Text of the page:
The best way to do this is by having the technology in place to sync your PPC landing pages with your offline sales CRM. Some of the bigger CRM solutions such as Salesforce and Infusionsoft can do this well. If you’re a small business that can afford those solutions, however, don’t panic — this can even be done through a simple excel spreadsheet. But remember, the more data you collect and track, the better decisions you’ll be able to make upon analyzing this data you’ve collected.
Determine Search Intent
One of the ways that being able to track leads to offline sales is useful is by learning how prospects interact throughout the entire process from search to landing page and then to the offline sales process, and determine the process by which a prospect is most likely to close into a customer. The great thing about this is that there’s no right or wrong way to do it, and it will likely take continuous testing and analysis to make the most informed decisions.
One of the ways we have done this in the past with one of our clients as you can read in our case study entitled “Attributing Offline Sales to AdWords Leads,” is by determining search intent through carefully thought out form fields on the landing page. We were able to determine how likely prospects were to close by providing one simple drop down menu on the landing page that asked “How can we help?” with options such as “just browsing” vs. “need savings.” By having these options along with data on what keyword triggered their visit, we were able to make a number of useful decisions that affected the client’s bottom line.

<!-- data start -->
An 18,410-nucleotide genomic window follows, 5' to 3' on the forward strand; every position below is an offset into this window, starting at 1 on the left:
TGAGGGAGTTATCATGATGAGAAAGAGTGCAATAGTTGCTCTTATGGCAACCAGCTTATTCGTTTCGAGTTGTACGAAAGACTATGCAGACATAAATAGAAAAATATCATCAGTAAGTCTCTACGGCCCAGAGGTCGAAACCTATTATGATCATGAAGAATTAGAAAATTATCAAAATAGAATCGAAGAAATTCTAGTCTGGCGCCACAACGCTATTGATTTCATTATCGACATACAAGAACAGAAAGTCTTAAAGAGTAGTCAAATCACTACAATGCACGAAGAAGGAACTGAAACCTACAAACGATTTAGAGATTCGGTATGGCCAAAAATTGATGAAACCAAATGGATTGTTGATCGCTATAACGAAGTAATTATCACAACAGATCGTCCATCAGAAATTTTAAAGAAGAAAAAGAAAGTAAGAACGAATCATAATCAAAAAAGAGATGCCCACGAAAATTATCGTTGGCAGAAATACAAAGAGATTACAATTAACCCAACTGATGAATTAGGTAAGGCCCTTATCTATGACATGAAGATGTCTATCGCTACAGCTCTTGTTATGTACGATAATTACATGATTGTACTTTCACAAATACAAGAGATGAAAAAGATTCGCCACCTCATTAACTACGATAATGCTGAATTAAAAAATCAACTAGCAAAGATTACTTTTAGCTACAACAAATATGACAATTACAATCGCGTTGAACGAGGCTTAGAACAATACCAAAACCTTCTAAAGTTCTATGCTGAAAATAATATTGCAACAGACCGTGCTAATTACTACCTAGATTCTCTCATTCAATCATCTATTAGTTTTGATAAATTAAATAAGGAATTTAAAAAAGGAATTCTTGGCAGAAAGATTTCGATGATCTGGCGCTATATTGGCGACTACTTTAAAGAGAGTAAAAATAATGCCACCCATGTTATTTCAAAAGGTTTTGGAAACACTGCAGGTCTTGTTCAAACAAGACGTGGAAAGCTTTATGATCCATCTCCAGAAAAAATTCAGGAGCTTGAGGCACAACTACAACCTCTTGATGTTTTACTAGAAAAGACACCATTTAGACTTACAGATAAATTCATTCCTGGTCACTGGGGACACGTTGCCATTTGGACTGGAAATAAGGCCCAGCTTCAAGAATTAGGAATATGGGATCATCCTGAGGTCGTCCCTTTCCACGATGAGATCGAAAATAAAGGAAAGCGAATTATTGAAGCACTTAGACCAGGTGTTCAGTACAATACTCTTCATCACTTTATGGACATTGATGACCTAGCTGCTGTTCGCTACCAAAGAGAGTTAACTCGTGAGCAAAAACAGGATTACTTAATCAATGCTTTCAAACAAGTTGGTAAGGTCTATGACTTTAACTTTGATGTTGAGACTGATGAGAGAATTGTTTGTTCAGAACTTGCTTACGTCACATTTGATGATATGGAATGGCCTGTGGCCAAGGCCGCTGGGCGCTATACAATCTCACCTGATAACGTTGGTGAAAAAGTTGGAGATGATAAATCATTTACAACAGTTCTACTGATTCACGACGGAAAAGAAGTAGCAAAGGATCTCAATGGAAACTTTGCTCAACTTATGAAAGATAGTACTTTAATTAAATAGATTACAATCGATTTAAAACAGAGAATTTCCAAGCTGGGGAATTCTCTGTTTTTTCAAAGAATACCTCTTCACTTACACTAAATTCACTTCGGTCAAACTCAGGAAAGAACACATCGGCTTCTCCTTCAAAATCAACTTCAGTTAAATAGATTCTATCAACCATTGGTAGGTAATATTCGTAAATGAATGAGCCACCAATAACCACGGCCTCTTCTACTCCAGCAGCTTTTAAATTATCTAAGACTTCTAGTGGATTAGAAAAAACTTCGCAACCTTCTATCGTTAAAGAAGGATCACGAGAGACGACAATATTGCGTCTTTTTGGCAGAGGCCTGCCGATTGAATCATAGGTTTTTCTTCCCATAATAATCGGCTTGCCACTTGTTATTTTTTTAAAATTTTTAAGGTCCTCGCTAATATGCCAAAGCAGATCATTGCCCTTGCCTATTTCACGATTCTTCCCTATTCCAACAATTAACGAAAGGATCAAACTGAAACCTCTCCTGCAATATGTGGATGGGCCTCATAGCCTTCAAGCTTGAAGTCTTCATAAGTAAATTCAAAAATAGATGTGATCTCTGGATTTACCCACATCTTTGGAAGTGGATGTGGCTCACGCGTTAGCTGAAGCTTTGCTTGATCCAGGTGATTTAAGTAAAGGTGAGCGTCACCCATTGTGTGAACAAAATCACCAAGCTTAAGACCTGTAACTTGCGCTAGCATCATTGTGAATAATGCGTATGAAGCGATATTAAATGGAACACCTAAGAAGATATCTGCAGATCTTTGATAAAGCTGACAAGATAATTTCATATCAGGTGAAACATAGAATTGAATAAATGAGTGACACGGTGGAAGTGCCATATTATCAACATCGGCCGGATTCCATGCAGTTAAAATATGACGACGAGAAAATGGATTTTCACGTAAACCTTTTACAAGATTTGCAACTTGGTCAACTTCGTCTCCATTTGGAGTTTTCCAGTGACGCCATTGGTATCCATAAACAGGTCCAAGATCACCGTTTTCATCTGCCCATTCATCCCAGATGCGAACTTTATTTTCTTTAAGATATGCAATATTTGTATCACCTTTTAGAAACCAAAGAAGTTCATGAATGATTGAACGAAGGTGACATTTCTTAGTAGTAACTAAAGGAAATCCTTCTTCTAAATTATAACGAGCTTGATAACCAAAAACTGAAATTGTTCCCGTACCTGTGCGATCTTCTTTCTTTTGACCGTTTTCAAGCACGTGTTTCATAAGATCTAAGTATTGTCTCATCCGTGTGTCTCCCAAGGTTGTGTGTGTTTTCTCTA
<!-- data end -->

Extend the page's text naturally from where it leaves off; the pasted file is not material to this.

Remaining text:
The example above from our case study is one simple way of gathering and analyzing data when your PPC lead data is connected to your offline sales data. As one might imagine, there are many more ways to segment data in order to gather actionable insights to not only help PPC marketers make more informed decisions on the front end, but also to assist offline sales teams on the back end with lead qualifying from PPC campaigns.
These segmentations can include:
- Time of day
- Day of the week
- Device (mobile vs. desktop)
- Geographic location
- Keyword (if tracking this granular)
For example, it’s possible to segment a significant data set with offline revenue attributed by day of the week or even as granular as hour of the day. By doing this, there may be situations in which campaigns are running from 12 to 6 AM that are producing significantly fewer amounts of revenue than normal business hours. This could be because the business hour leads get a follow-up from the sales team in a timely fashion, whereas the middle of the night leads aren’t being touched for a few hours longer. During the time lag, a prospect may have found what they needed on their own or through a competitor.#PPC segmentation ideas to improve lead quality: time of day, day of week, device, geographic, and more... Click To Tweet